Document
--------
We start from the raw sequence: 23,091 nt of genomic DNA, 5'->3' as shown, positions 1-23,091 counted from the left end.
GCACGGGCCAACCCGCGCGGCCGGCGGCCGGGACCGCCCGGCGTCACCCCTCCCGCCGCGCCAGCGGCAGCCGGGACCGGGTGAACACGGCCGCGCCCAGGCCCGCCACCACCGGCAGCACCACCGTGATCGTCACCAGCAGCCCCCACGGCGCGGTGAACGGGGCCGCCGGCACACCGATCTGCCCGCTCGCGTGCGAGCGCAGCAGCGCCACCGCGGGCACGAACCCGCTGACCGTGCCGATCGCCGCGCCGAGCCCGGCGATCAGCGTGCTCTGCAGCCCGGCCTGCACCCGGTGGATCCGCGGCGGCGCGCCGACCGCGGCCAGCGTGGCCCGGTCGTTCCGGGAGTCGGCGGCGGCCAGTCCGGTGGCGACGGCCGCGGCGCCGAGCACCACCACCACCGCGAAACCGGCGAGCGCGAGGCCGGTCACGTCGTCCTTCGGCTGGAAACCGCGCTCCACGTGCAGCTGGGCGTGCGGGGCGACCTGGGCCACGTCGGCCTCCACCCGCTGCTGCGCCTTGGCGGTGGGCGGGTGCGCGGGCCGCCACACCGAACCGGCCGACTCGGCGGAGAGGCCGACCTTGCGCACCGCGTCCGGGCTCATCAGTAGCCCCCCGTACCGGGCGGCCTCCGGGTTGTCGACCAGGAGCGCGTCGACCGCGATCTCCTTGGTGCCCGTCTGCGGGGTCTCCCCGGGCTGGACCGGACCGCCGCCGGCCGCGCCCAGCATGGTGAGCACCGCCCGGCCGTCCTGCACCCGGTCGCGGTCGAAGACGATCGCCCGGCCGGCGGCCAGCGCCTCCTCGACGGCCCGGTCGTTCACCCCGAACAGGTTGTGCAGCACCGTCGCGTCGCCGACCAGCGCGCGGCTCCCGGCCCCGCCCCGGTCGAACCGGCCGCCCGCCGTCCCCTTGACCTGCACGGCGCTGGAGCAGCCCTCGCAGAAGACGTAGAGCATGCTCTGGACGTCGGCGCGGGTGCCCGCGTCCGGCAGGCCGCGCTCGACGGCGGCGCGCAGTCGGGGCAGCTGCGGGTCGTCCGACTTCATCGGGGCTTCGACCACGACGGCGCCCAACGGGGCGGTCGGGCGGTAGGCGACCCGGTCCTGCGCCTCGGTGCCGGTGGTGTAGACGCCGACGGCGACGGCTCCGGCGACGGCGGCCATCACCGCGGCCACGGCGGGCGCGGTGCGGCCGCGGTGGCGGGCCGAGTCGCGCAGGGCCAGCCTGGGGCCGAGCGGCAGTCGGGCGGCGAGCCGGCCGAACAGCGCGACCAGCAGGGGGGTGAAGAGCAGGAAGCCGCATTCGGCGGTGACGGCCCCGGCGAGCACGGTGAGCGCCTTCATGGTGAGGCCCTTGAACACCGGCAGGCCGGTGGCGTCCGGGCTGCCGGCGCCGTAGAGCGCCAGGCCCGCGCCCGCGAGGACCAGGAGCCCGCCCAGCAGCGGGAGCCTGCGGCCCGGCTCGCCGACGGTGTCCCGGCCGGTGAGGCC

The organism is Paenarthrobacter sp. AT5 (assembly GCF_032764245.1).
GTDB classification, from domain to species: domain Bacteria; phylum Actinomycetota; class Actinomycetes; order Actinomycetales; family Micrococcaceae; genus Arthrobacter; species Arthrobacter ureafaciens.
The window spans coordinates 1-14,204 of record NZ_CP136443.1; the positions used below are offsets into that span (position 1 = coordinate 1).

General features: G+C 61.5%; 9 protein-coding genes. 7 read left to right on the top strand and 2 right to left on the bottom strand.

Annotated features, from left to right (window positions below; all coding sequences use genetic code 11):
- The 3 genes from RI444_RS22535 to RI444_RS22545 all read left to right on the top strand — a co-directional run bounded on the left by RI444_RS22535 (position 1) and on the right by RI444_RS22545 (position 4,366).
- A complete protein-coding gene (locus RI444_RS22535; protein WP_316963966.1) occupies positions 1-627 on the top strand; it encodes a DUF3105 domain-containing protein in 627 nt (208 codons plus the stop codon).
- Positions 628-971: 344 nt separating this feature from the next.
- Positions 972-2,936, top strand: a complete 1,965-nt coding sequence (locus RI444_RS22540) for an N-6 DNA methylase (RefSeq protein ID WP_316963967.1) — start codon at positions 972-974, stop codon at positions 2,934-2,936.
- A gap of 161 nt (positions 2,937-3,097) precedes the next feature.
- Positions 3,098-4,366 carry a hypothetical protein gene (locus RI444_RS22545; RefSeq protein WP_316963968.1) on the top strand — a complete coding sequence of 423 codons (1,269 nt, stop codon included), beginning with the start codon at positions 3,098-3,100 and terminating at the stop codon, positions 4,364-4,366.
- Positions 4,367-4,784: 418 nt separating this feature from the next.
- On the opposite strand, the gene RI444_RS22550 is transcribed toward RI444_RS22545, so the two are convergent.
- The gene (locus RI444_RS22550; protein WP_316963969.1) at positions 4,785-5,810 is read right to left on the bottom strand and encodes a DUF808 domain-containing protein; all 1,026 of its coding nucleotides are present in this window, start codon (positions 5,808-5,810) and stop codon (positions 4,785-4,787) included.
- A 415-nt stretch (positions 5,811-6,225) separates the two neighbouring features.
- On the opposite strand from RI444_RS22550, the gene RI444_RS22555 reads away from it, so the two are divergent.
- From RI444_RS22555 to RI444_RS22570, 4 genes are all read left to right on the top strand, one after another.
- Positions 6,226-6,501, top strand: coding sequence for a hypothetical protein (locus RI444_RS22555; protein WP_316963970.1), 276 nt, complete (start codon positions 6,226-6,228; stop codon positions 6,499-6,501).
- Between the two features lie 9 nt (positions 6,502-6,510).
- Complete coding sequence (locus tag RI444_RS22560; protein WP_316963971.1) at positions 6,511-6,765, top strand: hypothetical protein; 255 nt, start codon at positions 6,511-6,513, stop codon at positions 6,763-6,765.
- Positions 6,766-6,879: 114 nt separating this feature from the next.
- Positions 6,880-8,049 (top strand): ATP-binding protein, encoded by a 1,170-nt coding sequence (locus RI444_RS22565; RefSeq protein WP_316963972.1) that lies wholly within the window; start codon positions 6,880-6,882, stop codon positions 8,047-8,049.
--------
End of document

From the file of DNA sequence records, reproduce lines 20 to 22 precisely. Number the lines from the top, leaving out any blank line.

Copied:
- Positions 6,226-6,501, top strand: coding sequence for a hypothetical protein (locus RI444_RS22555; protein WP_316963970.1), 276 nt, complete (start codon positions 6,226-6,228; stop codon positions 6,499-6,501).
- Between the two features lie 9 nt (positions 6,502-6,510).
- Complete coding sequence (locus tag RI444_RS22560; protein WP_316963971.1) at positions 6,511-6,765, top strand: hypothetical protein; 255 nt, start codon at positions 6,511-6,513, stop codon at positions 6,763-6,765.